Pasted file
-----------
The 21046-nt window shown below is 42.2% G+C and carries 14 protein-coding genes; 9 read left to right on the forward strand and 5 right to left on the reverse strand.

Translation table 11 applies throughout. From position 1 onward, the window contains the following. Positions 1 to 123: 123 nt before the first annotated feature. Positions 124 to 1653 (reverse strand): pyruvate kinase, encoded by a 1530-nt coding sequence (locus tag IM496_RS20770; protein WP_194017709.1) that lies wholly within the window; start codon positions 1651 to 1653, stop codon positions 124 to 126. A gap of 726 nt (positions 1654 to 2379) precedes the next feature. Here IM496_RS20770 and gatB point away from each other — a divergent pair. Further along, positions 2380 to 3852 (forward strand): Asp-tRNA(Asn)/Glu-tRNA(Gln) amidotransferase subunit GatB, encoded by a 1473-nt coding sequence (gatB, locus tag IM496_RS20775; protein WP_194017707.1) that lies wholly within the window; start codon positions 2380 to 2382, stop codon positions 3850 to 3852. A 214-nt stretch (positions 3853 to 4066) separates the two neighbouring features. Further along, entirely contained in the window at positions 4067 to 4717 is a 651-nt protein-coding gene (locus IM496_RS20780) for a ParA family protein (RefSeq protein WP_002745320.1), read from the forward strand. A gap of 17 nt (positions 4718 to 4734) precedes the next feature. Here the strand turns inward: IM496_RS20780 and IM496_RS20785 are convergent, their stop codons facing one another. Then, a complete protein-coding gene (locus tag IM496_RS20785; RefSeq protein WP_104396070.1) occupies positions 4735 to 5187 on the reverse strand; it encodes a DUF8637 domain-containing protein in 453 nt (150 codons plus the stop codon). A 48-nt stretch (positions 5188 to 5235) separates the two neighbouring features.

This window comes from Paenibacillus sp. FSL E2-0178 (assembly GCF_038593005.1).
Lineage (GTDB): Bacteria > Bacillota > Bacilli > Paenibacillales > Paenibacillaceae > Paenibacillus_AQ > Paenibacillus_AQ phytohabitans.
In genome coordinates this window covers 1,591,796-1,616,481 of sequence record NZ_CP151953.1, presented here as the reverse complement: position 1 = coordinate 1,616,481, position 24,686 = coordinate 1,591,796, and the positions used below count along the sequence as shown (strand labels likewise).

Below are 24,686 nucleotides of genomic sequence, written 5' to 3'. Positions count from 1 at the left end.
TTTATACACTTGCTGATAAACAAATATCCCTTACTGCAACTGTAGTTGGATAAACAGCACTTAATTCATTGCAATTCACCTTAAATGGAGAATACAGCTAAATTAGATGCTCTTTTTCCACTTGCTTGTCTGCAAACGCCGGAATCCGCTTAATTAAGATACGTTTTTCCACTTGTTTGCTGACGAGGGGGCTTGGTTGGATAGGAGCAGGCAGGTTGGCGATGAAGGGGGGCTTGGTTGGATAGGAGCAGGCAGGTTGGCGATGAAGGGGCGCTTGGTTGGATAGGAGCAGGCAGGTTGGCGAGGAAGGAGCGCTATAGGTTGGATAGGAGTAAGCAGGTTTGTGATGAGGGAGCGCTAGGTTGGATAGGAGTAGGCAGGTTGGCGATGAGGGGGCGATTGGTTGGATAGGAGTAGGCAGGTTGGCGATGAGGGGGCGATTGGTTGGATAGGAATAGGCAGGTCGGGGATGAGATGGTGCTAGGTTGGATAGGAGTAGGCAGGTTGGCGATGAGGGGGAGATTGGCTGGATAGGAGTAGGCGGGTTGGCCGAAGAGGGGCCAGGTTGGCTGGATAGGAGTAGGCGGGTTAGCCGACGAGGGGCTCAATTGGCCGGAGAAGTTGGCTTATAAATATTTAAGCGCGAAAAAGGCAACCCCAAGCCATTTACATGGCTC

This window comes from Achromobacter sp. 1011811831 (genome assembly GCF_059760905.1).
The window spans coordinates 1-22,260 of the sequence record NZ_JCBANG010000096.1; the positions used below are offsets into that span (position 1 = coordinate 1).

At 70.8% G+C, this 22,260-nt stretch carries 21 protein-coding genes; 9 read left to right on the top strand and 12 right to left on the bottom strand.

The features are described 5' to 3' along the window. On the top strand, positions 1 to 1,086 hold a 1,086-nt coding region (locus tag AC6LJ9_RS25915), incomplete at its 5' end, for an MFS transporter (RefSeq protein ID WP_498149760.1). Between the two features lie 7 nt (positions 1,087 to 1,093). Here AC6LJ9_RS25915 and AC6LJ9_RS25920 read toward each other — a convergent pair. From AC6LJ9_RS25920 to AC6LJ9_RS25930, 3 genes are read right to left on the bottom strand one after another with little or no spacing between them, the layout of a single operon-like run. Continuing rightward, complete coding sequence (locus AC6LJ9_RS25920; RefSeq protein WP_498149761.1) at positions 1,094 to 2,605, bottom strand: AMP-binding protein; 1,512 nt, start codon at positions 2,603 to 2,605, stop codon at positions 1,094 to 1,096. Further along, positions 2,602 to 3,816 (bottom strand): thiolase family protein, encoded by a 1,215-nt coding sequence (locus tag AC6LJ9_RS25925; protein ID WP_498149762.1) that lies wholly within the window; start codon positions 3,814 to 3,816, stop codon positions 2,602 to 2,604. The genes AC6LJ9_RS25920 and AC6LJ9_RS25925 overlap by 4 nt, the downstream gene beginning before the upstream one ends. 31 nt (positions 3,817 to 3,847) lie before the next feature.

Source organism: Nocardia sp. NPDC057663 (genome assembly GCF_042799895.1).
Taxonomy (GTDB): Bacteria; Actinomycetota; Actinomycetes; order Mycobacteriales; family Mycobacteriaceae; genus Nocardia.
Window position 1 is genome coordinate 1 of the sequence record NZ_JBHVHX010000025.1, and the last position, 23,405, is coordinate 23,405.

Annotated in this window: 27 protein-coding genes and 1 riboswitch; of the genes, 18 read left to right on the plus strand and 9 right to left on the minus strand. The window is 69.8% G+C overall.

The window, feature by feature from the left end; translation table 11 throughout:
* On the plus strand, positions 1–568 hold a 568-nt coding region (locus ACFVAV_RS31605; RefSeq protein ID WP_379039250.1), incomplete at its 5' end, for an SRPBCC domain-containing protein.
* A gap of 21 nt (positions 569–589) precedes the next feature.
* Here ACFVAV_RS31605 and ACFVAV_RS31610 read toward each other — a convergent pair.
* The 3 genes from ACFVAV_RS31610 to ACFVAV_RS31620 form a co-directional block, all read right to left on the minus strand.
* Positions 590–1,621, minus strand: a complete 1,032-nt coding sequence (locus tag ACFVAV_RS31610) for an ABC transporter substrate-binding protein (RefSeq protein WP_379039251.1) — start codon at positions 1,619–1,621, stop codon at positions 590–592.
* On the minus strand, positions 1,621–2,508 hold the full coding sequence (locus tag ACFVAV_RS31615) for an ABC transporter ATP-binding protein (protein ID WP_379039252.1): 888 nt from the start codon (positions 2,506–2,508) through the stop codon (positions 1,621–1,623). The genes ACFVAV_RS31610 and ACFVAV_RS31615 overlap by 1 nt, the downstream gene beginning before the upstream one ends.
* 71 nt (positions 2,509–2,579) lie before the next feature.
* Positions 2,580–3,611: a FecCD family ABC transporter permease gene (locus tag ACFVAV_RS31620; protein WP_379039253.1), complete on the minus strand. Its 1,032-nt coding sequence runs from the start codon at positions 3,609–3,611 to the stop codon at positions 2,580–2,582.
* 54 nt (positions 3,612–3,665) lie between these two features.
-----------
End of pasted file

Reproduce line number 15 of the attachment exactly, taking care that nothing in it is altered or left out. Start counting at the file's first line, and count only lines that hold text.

Annotated in this window: 27 protein-coding genes and 1 riboswitch; of the genes, 18 read left to right on the plus strand and 9 right to left on the minus strand. The window is 69.8% G+C overall.